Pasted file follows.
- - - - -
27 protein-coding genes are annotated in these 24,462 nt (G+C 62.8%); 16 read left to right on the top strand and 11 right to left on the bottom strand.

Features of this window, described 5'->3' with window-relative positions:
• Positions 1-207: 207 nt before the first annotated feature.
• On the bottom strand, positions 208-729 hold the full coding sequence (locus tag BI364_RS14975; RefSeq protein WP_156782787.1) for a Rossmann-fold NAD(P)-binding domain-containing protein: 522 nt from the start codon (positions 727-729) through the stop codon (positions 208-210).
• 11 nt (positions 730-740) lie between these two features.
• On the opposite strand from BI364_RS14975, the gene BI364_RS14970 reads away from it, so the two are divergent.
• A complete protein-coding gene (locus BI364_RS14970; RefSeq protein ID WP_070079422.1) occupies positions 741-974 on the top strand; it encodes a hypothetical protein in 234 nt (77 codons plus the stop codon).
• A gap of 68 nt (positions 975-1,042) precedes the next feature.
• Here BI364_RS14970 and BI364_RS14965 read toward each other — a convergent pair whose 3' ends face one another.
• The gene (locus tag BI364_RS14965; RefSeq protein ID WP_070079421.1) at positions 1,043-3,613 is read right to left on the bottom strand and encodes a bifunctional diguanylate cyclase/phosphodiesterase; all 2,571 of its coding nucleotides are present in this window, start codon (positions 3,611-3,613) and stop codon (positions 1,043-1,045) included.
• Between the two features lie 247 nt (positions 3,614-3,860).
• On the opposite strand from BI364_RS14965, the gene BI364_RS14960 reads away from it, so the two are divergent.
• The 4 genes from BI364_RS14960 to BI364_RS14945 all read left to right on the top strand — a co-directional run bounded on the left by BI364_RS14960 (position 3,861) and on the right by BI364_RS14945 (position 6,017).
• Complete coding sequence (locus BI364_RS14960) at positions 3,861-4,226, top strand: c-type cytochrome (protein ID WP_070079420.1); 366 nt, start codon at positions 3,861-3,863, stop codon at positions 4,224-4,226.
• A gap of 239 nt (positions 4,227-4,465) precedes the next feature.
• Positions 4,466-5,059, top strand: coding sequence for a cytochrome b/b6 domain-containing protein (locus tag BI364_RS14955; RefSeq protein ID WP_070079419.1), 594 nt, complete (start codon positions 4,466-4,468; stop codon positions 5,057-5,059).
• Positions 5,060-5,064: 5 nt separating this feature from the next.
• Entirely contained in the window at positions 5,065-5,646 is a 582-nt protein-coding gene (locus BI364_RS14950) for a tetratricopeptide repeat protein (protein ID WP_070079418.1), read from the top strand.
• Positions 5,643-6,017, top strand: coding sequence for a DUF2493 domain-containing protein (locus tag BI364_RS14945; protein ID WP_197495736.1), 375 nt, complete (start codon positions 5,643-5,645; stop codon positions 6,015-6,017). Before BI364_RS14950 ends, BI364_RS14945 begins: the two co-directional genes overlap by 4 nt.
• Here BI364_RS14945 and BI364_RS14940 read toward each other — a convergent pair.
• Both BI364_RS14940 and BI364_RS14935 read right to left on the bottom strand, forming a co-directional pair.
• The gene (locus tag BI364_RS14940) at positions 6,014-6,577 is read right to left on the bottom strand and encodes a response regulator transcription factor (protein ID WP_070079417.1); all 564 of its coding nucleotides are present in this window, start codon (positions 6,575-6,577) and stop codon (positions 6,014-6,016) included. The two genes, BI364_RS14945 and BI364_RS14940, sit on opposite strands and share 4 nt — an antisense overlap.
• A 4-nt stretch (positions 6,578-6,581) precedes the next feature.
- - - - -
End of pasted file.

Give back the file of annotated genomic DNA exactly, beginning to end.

27 protein-coding genes are annotated in these 24,462 nt (G+C 62.8%); 16 read left to right on the top strand and 11 right to left on the bottom strand.

Features of this window, described 5'->3' with window-relative positions:
• Positions 1-207: 207 nt before the first annotated feature.
• On the bottom strand, positions 208-729 hold the full coding sequence (locus tag BI364_RS14975; RefSeq protein WP_156782787.1) for a Rossmann-fold NAD(P)-binding domain-containing protein: 522 nt from the start codon (positions 727-729) through the stop codon (positions 208-210).
• 11 nt (positions 730-740) lie between these two features.
• On the opposite strand from BI364_RS14975, the gene BI364_RS14970 reads away from it, so the two are divergent.
• A complete protein-coding gene (locus BI364_RS14970; RefSeq protein ID WP_070079422.1) occupies positions 741-974 on the top strand; it encodes a hypothetical protein in 234 nt (77 codons plus the stop codon).
• A gap of 68 nt (positions 975-1,042) precedes the next feature.
• Here BI364_RS14970 and BI364_RS14965 read toward each other — a convergent pair whose 3' ends face one another.
• The gene (locus tag BI364_RS14965; RefSeq protein ID WP_070079421.1) at positions 1,043-3,613 is read right to left on the bottom strand and encodes a bifunctional diguanylate cyclase/phosphodiesterase; all 2,571 of its coding nucleotides are present in this window, start codon (positions 3,611-3,613) and stop codon (positions 1,043-1,045) included.
• Between the two features lie 247 nt (positions 3,614-3,860).
• On the opposite strand from BI364_RS14965, the gene BI364_RS14960 reads away from it, so the two are divergent.
• The 4 genes from BI364_RS14960 to BI364_RS14945 all read left to right on the top strand — a co-directional run bounded on the left by BI364_RS14960 (position 3,861) and on the right by BI364_RS14945 (position 6,017).
• Complete coding sequence (locus BI364_RS14960) at positions 3,861-4,226, top strand: c-type cytochrome (protein ID WP_070079420.1); 366 nt, start codon at positions 3,861-3,863, stop codon at positions 4,224-4,226.
• A gap of 239 nt (positions 4,227-4,465) precedes the next feature.
• Positions 4,466-5,059, top strand: coding sequence for a cytochrome b/b6 domain-containing protein (locus tag BI364_RS14955; RefSeq protein ID WP_070079419.1), 594 nt, complete (start codon positions 4,466-4,468; stop codon positions 5,057-5,059).
• Positions 5,060-5,064: 5 nt separating this feature from the next.
• Entirely contained in the window at positions 5,065-5,646 is a 582-nt protein-coding gene (locus BI364_RS14950) for a tetratricopeptide repeat protein (protein ID WP_070079418.1), read from the top strand.
• Positions 5,643-6,017, top strand: coding sequence for a DUF2493 domain-containing protein (locus tag BI364_RS14945; protein ID WP_197495736.1), 375 nt, complete (start codon positions 5,643-5,645; stop codon positions 6,015-6,017). Before BI364_RS14950 ends, BI364_RS14945 begins: the two co-directional genes overlap by 4 nt.
• Here BI364_RS14945 and BI364_RS14940 read toward each other — a convergent pair.
• Both BI364_RS14940 and BI364_RS14935 read right to left on the bottom strand, forming a co-directional pair.
• The gene (locus tag BI364_RS14940) at positions 6,014-6,577 is read right to left on the bottom strand and encodes a response regulator transcription factor (protein ID WP_070079417.1); all 564 of its coding nucleotides are present in this window, start codon (positions 6,575-6,577) and stop codon (positions 6,014-6,016) included. The two genes, BI364_RS14945 and BI364_RS14940, sit on opposite strands and share 4 nt — an antisense overlap.
• A 4-nt stretch (positions 6,578-6,581) precedes the next feature.